Javsascript tells how your page should behave - animations, etc.

So, without HTML content, CSS and Javascript really have nothing to work on.

These categories are not 100% black and white - for example, CSS can specify "transitions" now, which are animations - but they're the basic idea.

Please see previous discussions on this topic on StackOverflow here and here.

Good markup saves a ton of effort and works better

If you want something to behave like a link, you can use <span class="mylink"> and use a bunch of CSS and JS to make it look and feel right. Or you can just use an <a> element and get all that for free, with no additional code to download, because browsers already know what to do and have the logic implemented in fast, native code. Plus it's a lot more likely to work correctly for screen readers, mobile browsers, search engines, aggregators, and other use cases you didn't think of.

This is also why you should use a <button> for clickable actions, a <label> to label an <input>, and a <main> for the main section of your page.

How good markup impacts SEO

Fundamentally, SEO is about convincing search engines that your content is the best match for a search term. Obviously, nobody at Google is personally reading every web page and ranking it.

Therefore, for search engines to know what your content is, a program has to parse it.

And hey, look! We have this whole language called HTML that's meant to label your content in a way that machines can understand! :)

So yes, clear markup will help search engines to index your pages better.

To use an extreme example, if your page's headline was actually a photograph that you took of a newspaper headline, it might look interesting, and people could read it just fine, but to a search engine, it would just be an image with no meaning. Whereas <h1>Turtle Groomer 5000</h1> clearly tells the search engines that you have a product that facilitates testitudinal hygiene.

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"Why should we have walls when we have paint?" ~ That's a wonderful question? Thanks! –  Evik James Nov 21 '11 at 17:05
    
I think the tag names are the confusing part of the markup - H1, H2 etc. can be used by screen readers as well as people who view it. Having said that, 99% of the world will see a page, and therefore as much as it upsets SEO lovers, the H tags are visual markers, just like <b> meant bold once. –  Chris S Nov 21 '11 at 22:54
    
@ChrisS - I don't think it's confusing. Tags are always meant to be read by machines; that includes browsers just as much as screen readers. And no, an <h1> isn't a visual marker, really. Most browsers will display it big and bold if they aren't told otherwise, but the page's styles, or the user's own preferences, could override that. <h1> is an indicator of meaning: 'this is my main headline.' If the site or the user wants main headlines to be small and orange, that's what they'll see. –  Nathan Long Nov 21 '11 at 23:14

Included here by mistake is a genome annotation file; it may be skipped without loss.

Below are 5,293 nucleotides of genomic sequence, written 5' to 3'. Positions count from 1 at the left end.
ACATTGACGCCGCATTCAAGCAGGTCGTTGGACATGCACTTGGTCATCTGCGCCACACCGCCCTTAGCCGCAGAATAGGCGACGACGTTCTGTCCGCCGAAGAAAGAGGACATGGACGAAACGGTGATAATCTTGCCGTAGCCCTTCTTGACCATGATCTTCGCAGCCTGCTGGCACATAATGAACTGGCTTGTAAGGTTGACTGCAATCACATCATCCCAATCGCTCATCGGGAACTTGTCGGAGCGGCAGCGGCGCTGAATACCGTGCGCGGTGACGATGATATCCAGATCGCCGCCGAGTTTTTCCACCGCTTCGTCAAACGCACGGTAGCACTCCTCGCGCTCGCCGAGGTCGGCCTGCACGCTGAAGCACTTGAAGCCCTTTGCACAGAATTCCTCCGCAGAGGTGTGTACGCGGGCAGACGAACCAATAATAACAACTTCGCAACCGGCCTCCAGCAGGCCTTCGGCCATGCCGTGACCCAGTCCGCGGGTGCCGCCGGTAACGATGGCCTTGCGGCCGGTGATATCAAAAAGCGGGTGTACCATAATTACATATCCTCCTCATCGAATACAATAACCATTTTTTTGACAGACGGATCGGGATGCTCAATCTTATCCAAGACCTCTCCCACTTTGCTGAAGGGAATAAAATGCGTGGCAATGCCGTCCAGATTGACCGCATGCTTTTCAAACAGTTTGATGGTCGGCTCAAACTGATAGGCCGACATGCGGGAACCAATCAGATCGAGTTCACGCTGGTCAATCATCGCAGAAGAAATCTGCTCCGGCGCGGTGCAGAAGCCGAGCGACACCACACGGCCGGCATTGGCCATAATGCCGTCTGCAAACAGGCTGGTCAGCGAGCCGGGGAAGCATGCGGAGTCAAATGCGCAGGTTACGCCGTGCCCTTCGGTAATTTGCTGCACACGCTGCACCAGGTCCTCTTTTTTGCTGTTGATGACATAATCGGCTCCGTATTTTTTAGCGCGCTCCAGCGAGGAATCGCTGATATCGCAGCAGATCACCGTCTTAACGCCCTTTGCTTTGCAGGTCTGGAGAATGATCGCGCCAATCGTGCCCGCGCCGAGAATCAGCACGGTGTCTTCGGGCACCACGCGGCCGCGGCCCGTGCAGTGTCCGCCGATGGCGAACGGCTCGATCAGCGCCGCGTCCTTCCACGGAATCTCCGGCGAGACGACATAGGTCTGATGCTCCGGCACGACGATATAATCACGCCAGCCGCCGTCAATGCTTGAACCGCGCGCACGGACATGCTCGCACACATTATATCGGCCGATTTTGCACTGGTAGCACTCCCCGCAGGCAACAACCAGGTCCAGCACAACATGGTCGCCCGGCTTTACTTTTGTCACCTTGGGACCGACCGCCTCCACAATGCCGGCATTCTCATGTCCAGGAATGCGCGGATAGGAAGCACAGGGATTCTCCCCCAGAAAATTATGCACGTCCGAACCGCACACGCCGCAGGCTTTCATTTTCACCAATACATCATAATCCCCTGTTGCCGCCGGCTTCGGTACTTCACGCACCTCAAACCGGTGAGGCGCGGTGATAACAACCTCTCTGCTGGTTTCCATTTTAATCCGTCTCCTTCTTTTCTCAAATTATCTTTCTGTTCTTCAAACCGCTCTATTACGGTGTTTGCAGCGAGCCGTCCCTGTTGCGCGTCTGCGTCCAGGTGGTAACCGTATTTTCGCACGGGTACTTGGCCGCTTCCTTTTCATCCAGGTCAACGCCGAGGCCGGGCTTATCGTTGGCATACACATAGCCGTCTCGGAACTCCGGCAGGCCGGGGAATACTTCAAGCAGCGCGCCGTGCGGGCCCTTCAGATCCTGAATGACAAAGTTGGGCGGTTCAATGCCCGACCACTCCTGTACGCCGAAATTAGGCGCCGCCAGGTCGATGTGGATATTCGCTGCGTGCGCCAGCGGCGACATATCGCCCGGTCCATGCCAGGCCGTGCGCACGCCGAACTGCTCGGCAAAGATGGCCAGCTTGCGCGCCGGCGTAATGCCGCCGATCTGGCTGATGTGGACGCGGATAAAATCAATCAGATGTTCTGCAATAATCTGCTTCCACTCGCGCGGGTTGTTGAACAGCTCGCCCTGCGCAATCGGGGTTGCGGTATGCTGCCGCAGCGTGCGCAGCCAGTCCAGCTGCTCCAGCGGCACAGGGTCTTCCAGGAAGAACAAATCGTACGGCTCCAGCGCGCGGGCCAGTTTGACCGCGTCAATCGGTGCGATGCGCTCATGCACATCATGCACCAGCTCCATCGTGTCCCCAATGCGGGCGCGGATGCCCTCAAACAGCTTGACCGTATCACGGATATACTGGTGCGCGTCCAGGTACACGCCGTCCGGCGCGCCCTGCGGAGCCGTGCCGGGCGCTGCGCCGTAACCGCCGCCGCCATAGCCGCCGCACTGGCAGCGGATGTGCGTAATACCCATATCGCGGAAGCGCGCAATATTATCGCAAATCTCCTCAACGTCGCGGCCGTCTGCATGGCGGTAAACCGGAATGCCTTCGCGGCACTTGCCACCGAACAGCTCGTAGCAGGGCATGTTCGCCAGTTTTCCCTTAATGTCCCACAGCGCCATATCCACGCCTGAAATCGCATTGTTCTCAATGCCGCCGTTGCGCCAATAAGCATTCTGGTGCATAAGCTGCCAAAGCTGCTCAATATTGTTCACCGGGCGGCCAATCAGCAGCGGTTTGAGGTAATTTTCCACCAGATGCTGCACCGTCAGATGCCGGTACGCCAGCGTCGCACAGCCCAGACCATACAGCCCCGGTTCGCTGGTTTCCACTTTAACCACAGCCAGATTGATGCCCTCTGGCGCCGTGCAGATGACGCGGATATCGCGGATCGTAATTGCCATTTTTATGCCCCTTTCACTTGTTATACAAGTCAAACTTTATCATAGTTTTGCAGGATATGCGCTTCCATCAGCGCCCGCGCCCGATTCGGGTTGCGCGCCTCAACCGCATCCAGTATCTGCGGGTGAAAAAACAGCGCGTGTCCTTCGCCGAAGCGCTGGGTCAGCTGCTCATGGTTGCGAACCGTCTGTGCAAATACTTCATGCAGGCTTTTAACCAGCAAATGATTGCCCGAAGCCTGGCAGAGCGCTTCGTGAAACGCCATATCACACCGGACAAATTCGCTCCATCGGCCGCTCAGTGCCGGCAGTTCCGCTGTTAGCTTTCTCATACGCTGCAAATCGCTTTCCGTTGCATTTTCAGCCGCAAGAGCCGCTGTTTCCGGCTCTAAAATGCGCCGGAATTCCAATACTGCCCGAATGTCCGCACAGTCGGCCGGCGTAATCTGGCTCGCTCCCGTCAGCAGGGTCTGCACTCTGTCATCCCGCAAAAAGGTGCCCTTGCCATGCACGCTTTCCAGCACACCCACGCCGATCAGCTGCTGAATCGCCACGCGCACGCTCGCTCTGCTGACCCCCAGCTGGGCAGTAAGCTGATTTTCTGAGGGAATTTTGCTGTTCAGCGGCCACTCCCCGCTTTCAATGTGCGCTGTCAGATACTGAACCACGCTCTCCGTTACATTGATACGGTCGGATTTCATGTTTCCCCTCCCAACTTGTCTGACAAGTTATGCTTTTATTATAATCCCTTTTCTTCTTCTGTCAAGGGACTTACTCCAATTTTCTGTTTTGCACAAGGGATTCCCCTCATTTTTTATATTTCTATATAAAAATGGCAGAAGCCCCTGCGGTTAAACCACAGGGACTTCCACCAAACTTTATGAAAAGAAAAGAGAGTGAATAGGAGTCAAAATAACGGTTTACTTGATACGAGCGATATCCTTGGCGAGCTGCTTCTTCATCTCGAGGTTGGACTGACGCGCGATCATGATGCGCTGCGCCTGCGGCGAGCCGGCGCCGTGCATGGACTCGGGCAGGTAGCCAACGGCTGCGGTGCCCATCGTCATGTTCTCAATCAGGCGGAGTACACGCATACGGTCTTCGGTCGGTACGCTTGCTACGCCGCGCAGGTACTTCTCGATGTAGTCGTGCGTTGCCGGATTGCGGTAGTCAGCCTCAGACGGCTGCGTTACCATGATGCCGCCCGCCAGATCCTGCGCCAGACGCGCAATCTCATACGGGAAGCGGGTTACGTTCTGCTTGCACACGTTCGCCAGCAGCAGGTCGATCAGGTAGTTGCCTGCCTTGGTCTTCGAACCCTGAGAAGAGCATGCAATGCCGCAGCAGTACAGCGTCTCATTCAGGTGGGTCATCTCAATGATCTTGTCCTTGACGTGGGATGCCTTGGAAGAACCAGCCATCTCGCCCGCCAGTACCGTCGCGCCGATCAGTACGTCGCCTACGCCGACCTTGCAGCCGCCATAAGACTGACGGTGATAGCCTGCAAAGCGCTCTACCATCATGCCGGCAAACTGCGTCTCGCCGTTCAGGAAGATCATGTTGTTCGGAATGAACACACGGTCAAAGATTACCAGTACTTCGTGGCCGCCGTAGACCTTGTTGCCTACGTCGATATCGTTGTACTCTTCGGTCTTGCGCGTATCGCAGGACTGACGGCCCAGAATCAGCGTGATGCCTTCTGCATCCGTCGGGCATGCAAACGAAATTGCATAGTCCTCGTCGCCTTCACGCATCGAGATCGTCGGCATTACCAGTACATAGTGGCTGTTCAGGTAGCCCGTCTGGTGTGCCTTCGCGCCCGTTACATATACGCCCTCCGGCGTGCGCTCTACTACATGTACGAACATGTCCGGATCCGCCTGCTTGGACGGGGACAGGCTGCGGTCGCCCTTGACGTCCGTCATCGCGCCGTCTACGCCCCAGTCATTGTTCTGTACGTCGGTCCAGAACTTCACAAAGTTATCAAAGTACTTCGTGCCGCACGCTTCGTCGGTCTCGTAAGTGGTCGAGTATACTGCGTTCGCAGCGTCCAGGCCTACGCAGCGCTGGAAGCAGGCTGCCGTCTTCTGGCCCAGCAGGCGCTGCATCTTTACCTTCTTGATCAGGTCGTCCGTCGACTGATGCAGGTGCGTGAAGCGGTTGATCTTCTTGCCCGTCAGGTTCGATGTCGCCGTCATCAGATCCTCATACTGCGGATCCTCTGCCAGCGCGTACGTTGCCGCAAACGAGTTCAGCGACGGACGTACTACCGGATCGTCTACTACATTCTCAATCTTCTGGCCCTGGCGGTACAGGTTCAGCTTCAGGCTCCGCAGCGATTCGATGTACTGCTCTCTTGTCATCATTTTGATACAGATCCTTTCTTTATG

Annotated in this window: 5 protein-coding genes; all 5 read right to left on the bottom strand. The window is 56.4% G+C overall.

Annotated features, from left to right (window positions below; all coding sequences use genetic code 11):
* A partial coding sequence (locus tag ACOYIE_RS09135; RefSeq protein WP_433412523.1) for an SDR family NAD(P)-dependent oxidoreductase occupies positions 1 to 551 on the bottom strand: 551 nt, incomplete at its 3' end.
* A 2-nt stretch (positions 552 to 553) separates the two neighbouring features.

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"just like <b> meant bold once" — did someone change the meaning of <b> without telling me? It still means bold doesn't it? Of course, I prefer semantic tags, <em> and <strong> –  ghoppe Nov 22 '11 at 0:38

Also: do not forget the importance of the semantics for users with a disability. Screenreader software depends on these semantics to present blind people the required context they're missing out on because of their disability.

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Firstly, <hx> is is a rather important tag, as it defines headings, as others have mentioned. Headings are very useful not just for looks, but because they separate sections in a way that a look-alike cannot. Just take a look at Wikipedia for example. Some programs depend on these kinds of tags to "break" documents apart or even create an automatic table of contents. A search engine would presume that the text within a <h1> tag would be more important since it's a heading -- a title.

Nextly, while stylesheets are great, some devices will ignore stylesheets and focus only on the HTML, which is where a tag like <em> comes in handy. If stylesheets were disabled or there was a problem loading it (eg, internet connection problems), the text still appears formatted. <em> could also tell that there is supposed to be an emphasis on the word, whereas italics alone could be anything from a movie title to just making an image caption differ from the regular text. This can be used by those using disability tools, which otherwise fail to capture emphasis generally.

<span>, on the other hand, is largely an inline version of the <div> tag, and if anything, it can just save you from having to type an extra class in (with that being said, would you really want to use <span class="italic"> instead of <i> for every italic instance you have? It makes code harder to read, less standardized (under the broad assumption that the majority of people would use the latter over the former), and doesn't in any way enhance the document.

<p> also comes in handy for those with disabilities, since it ensures that text can be broken into manageable paragraphs in a way that <br /> cannot.

Sure, we can say that HTML was not meant to be for styling, but there is a delicate line between design and style; and frankly, I'd say consider that to be user preference. Whether you use <i> or <span class="italic">, it's up to you, and won't make a difference for SEO. After all, why limit us to just one way of doing things? (like how we could choose whether or not to use semicolons at the ends of lines in JavaScript -- I always use them, while others never use them, and it makes no difference for functionality at all.)